[update below] [2nd update below] [3rd update below] [4th update below]
Just about everyone with strong political convictions is posting tributes to or critiques of Hugo Chávez today, so I will too, even though I have nothing interesting to say about him. I was not a fan of Chávez, c’est le moins que l’on puisse dire, as I am not a fan of caudillos or demagogic military tough guys, even if they happen to enjoy mass support among the poor. And I can hardly sympathize with someone who palled around with the likes of Muammar Qadhafi, Mahmoud Ahmadinejad, or Jean-Luc Mélenchon. Chávez did do some good things for the lower classes—which is only normal given Venezuela’s hydrocarbon wealth—but he also did many not good things for his country’s economy. When a strongman takes control of a rentier state and makes it even more rentier, that’s not a sign of good governance. It does not merit admiration.
Instead of blathering on, particularly as I have nothing interesting to say, I will link to a few worthy pieces I’ve read on Chávez today. Guardian correspondent Rory Carroll’s NYT op-ed, “In the end, an awful manager,” was quite good. Also Andres Oppenheimer’s analysis in The Miami Herald, “Chávez’s ‘revolution’ will lose steam abroad, but not at home.” Venezuelan political scientist and blogger Francisco Toro’s piece in The Atlantic, “Chavez wasn’t just a zany buffoon, he was an oppressive autocrat,” may also be read. And there’s Human Rights Watch on “Chávez’s authoritarian legacy.” Et en français, on peut lire la tribune par le journalist Michel Faure dans Rue89, “Hugo Chavez : un mirage calamiteux créé par les pétrodollars.” I was reading in the past hour—in The Guardian, I think—a paean to Chávez by Tariq Ali but started to gag halfway through, so no link to that.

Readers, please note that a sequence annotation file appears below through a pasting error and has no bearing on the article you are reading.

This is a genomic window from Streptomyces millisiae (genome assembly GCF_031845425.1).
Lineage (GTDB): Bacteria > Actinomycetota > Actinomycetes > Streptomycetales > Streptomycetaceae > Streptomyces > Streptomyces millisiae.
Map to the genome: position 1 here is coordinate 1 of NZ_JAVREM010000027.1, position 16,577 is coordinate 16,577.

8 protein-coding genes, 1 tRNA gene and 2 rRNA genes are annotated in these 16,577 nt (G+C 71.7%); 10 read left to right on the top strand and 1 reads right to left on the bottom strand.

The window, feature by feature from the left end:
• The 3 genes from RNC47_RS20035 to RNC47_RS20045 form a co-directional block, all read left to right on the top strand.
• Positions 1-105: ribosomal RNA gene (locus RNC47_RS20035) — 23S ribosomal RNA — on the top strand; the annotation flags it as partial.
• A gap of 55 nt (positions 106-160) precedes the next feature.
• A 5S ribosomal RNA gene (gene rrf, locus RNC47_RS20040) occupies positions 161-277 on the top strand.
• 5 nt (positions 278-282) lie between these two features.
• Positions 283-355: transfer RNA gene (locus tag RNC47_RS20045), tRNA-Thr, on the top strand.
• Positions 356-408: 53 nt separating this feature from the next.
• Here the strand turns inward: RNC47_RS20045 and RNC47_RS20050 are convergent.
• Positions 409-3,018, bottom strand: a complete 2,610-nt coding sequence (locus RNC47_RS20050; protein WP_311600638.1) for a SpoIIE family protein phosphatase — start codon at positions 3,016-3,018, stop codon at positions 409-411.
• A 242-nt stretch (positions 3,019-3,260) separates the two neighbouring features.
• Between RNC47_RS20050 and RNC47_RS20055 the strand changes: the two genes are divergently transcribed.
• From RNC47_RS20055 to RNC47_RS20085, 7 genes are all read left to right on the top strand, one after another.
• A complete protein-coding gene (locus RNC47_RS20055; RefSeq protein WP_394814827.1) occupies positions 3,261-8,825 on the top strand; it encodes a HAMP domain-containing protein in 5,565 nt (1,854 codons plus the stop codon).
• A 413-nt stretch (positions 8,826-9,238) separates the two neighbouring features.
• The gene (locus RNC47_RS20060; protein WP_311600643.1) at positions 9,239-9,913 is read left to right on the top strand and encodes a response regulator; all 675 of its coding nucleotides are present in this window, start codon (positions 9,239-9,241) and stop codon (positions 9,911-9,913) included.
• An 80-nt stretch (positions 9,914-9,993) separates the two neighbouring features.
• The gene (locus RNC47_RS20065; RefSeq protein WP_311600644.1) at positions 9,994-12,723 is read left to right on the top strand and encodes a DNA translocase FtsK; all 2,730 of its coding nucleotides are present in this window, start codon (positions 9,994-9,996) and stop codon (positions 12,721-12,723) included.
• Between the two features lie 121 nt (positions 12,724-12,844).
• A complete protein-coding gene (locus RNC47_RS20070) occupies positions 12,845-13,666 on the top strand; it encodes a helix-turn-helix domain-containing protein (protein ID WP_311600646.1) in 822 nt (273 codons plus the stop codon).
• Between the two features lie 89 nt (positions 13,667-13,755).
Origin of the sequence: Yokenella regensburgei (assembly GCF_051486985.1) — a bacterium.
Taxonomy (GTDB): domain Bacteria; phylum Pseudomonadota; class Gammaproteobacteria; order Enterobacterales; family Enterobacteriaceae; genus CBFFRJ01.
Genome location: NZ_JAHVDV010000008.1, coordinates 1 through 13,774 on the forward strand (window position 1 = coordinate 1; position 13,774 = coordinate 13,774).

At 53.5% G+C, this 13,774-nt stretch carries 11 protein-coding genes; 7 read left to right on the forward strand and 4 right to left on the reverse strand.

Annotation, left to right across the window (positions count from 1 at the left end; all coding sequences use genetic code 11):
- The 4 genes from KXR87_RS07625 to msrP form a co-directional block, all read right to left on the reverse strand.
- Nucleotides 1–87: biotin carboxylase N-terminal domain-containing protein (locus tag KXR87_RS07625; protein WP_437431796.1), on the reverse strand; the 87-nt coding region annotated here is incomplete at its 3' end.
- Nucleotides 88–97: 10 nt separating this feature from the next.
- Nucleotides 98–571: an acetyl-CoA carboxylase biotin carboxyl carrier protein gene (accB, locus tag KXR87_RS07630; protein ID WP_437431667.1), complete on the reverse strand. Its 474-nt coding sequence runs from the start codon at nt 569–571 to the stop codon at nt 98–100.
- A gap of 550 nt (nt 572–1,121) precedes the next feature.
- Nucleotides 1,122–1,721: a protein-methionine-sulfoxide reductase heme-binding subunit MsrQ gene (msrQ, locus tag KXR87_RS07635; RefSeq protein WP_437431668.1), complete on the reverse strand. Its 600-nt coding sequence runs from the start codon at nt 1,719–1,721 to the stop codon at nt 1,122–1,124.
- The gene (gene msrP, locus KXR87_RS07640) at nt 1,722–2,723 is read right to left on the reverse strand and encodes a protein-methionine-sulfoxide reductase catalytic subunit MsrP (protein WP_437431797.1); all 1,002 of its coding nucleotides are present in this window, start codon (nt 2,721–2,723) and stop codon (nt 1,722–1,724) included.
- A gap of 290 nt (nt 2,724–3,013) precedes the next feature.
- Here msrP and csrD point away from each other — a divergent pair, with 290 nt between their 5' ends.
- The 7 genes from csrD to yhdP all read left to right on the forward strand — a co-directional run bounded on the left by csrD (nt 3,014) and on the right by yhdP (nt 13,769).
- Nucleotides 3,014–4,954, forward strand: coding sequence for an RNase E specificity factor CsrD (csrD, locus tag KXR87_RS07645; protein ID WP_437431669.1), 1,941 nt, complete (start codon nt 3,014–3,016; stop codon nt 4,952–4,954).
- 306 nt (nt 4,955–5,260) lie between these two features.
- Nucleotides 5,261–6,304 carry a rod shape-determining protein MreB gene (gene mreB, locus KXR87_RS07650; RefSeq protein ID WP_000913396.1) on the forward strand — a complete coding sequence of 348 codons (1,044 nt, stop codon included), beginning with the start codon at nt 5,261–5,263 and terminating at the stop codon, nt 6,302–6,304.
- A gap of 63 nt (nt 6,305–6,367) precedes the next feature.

UPDATE: Voilà more links to articles on Chávez and his legacy. Alma Guillermoprieto in the NYR Blog writes on “The Last Caudillo.” On the LRB Blog, Geoffrey Hawthorn reports that Venezuelans have been tweeting “Chávez hasta siempre.” In TNR, Stanford Ph.D. candidate Dorothy Kronick discusses “Two well-timed books on Chavez’s legacy.” Also in TNR, Francisco Toro—who also has a book coming out on Chávez—has a piece on “What Fidel taught Hugo: Cuba defined Chávez’s career as much as Venezuela did.”
2nd UPDATE: Amherst political scientist Javier Corrales has an excellent analysis in FP of the political economy of chavismo, “The house that Chávez built.” Entre autres, he describes an economy so badly afflicted with the Dutch Disease that it gave rise to an even more virulent strain of this, which he coins the Venezuelan Disease. Also focusing on the economy, The New Yorker’s John Cassidy explains why “Venezuela’s ‘resource curse’ will outlive Hugo Chávez.” In his article Cassidy refers to a critical assessment of Chávez by the well-known Venezuelan political economy pundit Moisés Naím—a Washington Consensus type—in Business Week, but his link to the piece doesn’t work. It does here.
3rd UPDATE: Danny Postel of the University of Denver’s Center for Middle East Studies, writing on Critical Inquiry’s blog, asks about “Hugo Chávez and the Middle East: Which Side Was He On?” And Mother Jones interviews journalist Rory Carroll (see above) on “Covering Hugo Chávez: ‘If Only He Ruled As Well As He Campaigned’.”
4th UPDATE: Matthew Yglesias has a short but pertinent commentary from last Thursday, in which he points out that “Hugo Chavez is controversial because of American aspirations to global military hegemony. People who vocally oppose those aspirations find themselves subjected to a massive amount of scrutiny of their human rights record that leaders who support it manage to completely avoid.”